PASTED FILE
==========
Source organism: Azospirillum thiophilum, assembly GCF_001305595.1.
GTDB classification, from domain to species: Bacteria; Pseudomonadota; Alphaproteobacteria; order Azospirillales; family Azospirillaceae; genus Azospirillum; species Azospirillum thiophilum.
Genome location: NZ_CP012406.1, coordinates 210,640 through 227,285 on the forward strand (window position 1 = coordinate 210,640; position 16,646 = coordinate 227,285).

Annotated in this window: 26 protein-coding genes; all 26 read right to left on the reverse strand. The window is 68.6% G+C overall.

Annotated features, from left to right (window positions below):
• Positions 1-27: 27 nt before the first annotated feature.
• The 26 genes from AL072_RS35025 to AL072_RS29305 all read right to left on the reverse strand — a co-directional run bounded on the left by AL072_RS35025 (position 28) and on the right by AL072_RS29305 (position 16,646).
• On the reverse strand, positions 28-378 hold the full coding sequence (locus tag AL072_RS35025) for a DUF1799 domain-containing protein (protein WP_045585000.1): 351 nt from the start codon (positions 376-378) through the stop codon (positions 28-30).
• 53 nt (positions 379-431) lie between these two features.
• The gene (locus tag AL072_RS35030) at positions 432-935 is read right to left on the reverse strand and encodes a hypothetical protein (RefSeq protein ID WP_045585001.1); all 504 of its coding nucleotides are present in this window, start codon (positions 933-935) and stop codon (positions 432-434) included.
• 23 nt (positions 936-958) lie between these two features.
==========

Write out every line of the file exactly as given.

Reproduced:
Source organism: Azospirillum thiophilum, assembly GCF_001305595.1.
GTDB classification, from domain to species: Bacteria; Pseudomonadota; Alphaproteobacteria; order Azospirillales; family Azospirillaceae; genus Azospirillum; species Azospirillum thiophilum.
Genome location: NZ_CP012406.1, coordinates 210,640 through 227,285 on the forward strand (window position 1 = coordinate 210,640; position 16,646 = coordinate 227,285).

Annotated in this window: 26 protein-coding genes; all 26 read right to left on the reverse strand. The window is 68.6% G+C overall.

Annotated features, from left to right (window positions below):
• Positions 1-27: 27 nt before the first annotated feature.
• The 26 genes from AL072_RS35025 to AL072_RS29305 all read right to left on the reverse strand — a co-directional run bounded on the left by AL072_RS35025 (position 28) and on the right by AL072_RS29305 (position 16,646).
• On the reverse strand, positions 28-378 hold the full coding sequence (locus tag AL072_RS35025) for a DUF1799 domain-containing protein (protein WP_045585000.1): 351 nt from the start codon (positions 376-378) through the stop codon (positions 28-30).
• 53 nt (positions 379-431) lie between these two features.
• The gene (locus tag AL072_RS35030) at positions 432-935 is read right to left on the reverse strand and encodes a hypothetical protein (RefSeq protein ID WP_045585001.1); all 504 of its coding nucleotides are present in this window, start codon (positions 933-935) and stop codon (positions 432-434) included.
• 23 nt (positions 936-958) lie between these two features.